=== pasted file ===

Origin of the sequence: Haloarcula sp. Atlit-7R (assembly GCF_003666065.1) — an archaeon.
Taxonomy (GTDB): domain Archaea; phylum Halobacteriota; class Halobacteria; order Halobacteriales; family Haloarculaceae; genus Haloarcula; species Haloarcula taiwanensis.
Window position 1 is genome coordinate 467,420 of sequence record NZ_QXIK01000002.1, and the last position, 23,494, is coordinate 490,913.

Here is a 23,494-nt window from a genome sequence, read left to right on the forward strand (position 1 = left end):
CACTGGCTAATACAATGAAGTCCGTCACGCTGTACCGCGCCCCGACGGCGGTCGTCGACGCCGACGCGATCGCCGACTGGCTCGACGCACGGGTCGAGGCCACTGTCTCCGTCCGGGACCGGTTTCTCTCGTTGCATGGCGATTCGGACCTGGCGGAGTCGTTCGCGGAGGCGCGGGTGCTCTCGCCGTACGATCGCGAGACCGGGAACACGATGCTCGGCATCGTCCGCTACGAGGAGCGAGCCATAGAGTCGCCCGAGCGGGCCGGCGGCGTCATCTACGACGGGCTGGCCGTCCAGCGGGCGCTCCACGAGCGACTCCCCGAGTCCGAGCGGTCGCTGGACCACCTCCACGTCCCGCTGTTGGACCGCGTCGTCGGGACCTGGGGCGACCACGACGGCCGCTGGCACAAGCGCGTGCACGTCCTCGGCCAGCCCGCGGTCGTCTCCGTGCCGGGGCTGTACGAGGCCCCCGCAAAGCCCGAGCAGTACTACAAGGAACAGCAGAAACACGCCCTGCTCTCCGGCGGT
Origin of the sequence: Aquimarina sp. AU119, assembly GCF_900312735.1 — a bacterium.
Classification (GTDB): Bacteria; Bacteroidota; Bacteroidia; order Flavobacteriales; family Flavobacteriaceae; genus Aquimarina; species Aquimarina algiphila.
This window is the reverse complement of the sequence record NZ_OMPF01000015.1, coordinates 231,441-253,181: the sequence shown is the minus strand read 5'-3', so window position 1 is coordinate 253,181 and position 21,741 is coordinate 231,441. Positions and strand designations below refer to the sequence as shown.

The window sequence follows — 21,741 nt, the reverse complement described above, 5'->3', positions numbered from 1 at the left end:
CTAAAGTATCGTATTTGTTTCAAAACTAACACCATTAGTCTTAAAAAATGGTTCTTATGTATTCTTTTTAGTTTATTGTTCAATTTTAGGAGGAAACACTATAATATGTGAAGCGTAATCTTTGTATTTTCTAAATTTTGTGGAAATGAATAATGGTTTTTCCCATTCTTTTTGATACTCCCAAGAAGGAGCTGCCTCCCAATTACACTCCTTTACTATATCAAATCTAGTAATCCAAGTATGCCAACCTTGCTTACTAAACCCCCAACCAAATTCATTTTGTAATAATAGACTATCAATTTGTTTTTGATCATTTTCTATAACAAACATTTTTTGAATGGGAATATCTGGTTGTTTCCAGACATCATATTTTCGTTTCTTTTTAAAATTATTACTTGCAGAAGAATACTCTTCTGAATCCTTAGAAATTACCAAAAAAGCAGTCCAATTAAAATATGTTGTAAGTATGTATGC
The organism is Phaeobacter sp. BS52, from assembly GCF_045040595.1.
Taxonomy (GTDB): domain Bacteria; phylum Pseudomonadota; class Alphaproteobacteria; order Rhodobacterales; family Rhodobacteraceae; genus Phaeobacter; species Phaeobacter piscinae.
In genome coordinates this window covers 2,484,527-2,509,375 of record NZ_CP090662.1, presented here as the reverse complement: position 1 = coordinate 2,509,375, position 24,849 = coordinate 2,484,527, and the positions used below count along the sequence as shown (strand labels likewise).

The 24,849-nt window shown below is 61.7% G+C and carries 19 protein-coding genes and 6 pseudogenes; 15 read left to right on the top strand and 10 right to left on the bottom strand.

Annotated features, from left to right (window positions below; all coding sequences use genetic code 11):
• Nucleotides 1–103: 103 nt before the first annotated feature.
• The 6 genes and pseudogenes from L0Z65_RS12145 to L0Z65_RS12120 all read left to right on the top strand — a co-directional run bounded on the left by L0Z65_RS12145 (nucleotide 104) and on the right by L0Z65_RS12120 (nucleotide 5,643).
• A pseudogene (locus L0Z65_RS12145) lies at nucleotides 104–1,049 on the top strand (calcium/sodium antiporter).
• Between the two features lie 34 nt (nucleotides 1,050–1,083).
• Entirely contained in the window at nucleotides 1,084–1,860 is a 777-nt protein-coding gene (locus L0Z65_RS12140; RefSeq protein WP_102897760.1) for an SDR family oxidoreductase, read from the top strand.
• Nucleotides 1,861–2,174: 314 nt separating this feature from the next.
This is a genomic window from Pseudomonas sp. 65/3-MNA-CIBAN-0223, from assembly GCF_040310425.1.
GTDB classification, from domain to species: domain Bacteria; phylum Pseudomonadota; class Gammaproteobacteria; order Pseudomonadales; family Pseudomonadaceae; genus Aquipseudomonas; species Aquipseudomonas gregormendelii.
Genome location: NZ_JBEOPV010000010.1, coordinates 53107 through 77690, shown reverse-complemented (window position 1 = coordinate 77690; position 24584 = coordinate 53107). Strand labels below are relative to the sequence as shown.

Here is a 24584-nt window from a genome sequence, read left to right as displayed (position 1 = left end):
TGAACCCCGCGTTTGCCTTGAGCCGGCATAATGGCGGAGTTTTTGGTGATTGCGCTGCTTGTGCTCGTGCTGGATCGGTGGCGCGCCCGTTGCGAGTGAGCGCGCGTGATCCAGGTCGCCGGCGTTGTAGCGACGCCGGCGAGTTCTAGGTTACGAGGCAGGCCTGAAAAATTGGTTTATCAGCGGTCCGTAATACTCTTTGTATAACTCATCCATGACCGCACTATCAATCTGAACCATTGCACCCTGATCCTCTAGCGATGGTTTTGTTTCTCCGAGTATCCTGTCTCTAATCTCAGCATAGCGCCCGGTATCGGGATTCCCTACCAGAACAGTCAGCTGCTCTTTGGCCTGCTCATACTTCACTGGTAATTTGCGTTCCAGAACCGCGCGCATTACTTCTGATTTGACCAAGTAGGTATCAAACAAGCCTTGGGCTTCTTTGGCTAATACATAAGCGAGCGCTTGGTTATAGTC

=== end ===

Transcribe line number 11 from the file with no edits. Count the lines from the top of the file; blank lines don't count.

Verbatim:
The organism is Phaeobacter sp. BS52, from assembly GCF_045040595.1.